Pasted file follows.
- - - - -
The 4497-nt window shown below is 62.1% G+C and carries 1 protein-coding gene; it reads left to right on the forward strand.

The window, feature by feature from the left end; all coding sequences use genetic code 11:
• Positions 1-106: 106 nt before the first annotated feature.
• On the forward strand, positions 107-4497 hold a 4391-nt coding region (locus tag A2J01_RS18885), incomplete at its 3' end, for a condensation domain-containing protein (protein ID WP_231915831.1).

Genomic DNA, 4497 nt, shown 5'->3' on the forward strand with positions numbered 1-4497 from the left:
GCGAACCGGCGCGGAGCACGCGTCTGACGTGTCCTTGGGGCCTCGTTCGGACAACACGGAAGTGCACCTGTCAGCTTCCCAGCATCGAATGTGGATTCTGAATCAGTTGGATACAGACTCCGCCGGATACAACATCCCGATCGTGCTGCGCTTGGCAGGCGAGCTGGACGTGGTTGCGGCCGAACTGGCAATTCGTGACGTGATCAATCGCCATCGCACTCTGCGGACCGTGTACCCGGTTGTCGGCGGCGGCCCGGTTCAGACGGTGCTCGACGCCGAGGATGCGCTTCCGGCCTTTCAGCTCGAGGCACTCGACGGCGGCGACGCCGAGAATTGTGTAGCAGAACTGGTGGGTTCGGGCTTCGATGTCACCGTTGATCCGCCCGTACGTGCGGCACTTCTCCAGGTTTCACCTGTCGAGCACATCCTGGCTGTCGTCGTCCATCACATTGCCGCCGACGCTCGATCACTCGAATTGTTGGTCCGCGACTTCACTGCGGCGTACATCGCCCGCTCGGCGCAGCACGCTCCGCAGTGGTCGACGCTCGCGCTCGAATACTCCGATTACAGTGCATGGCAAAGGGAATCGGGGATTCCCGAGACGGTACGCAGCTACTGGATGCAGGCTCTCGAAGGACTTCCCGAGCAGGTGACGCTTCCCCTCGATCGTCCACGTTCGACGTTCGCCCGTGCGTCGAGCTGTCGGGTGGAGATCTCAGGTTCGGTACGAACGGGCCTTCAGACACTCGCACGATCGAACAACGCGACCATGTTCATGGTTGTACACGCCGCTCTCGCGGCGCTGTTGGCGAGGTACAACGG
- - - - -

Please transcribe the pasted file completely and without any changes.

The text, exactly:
The 4497-nt window shown below is 62.1% G+C and carries 1 protein-coding gene; it reads left to right on the forward strand.

The window, feature by feature from the left end; all coding sequences use genetic code 11:
• Positions 1-106: 106 nt before the first annotated feature.
• On the forward strand, positions 107-4497 hold a 4391-nt coding region (locus tag A2J01_RS18885), incomplete at its 3' end, for a condensation domain-containing protein (protein ID WP_231915831.1).

Genomic DNA, 4497 nt, shown 5'->3' on the forward strand with positions numbered 1-4497 from the left:
GCGAACCGGCGCGGAGCACGCGTCTGACGTGTCCTTGGGGCCTCGTTCGGACAACACGGAAGTGCACCTGTCAGCTTCCCAGCATCGAATGTGGATTCTGAATCAGTTGGATACAGACTCCGCCGGATACAACATCCCGATCGTGCTGCGCTTGGCAGGCGAGCTGGACGTGGTTGCGGCCGAACTGGCAATTCGTGACGTGATCAATCGCCATCGCACTCTGCGGACCGTGTACCCGGTTGTCGGCGGCGGCCCGGTTCAGACGGTGCTCGACGCCGAGGATGCGCTTCCGGCCTTTCAGCTCGAGGCACTCGACGGCGGCGACGCCGAGAATTGTGTAGCAGAACTGGTGGGTTCGGGCTTCGATGTCACCGTTGATCCGCCCGTACGTGCGGCACTTCTCCAGGTTTCACCTGTCGAGCACATCCTGGCTGTCGTCGTCCATCACATTGCCGCCGACGCTCGATCACTCGAATTGTTGGTCCGCGACTTCACTGCGGCGTACATCGCCCGCTCGGCGCAGCACGCTCCGCAGTGGTCGACGCTCGCGCTCGAATACTCCGATTACAGTGCATGGCAAAGGGAATCGGGGATTCCCGAGACGGTACGCAGCTACTGGATGCAGGCTCTCGAAGGACTTCCCGAGCAGGTGACGCTTCCCCTCGATCGTCCACGTTCGACGTTCGCCCGTGCGTCGAGCTGTCGGGTGGAGATCTCAGGTTCGGTACGAACGGGCCTTCAGACACTCGCACGATCGAACAACGCGACCATGTTCATGGTTGTACACGCCGCTCTCGCGGCGCTGTTGGCGAGGTACAACGG